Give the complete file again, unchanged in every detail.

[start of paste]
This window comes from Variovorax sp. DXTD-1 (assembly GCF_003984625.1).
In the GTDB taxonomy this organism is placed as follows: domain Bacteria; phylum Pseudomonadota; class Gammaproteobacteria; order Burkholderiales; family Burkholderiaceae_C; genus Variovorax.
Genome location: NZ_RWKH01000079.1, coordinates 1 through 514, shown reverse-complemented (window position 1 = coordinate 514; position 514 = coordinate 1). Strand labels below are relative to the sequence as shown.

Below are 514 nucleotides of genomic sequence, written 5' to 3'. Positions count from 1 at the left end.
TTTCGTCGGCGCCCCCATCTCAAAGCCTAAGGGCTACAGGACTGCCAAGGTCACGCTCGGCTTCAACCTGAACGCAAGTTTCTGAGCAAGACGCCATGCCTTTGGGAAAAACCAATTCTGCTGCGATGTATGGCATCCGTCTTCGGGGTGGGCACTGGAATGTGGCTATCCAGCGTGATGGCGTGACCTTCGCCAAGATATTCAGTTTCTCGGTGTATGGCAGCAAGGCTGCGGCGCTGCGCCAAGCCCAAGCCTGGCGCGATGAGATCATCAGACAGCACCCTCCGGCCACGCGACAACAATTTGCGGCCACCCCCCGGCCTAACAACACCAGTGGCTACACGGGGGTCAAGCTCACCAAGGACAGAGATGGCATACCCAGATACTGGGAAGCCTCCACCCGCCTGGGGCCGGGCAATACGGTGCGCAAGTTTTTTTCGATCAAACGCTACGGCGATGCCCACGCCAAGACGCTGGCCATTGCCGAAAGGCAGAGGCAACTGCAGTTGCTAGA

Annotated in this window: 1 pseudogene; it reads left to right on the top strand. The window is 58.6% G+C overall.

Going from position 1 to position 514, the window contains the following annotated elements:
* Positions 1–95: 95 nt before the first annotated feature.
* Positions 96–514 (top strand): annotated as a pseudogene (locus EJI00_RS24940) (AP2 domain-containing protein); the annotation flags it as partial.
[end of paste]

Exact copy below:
This window comes from Variovorax sp. DXTD-1 (assembly GCF_003984625.1).
In the GTDB taxonomy this organism is placed as follows: domain Bacteria; phylum Pseudomonadota; class Gammaproteobacteria; order Burkholderiales; family Burkholderiaceae_C; genus Variovorax.
Genome location: NZ_RWKH01000079.1, coordinates 1 through 514, shown reverse-complemented (window position 1 = coordinate 514; position 514 = coordinate 1). Strand labels below are relative to the sequence as shown.

Below are 514 nucleotides of genomic sequence, written 5' to 3'. Positions count from 1 at the left end.
TTTCGTCGGCGCCCCCATCTCAAAGCCTAAGGGCTACAGGACTGCCAAGGTCACGCTCGGCTTCAACCTGAACGCAAGTTTCTGAGCAAGACGCCATGCCTTTGGGAAAAACCAATTCTGCTGCGATGTATGGCATCCGTCTTCGGGGTGGGCACTGGAATGTGGCTATCCAGCGTGATGGCGTGACCTTCGCCAAGATATTCAGTTTCTCGGTGTATGGCAGCAAGGCTGCGGCGCTGCGCCAAGCCCAAGCCTGGCGCGATGAGATCATCAGACAGCACCCTCCGGCCACGCGACAACAATTTGCGGCCACCCCCCGGCCTAACAACACCAGTGGCTACACGGGGGTCAAGCTCACCAAGGACAGAGATGGCATACCCAGATACTGGGAAGCCTCCACCCGCCTGGGGCCGGGCAATACGGTGCGCAAGTTTTTTTCGATCAAACGCTACGGCGATGCCCACGCCAAGACGCTGGCCATTGCCGAAAGGCAGAGGCAACTGCAGTTGCTAGA

Annotated in this window: 1 pseudogene; it reads left to right on the top strand. The window is 58.6% G+C overall.

Going from position 1 to position 514, the window contains the following annotated elements:
* Positions 1–95: 95 nt before the first annotated feature.
* Positions 96–514 (top strand): annotated as a pseudogene (locus EJI00_RS24940) (AP2 domain-containing protein); the annotation flags it as partial.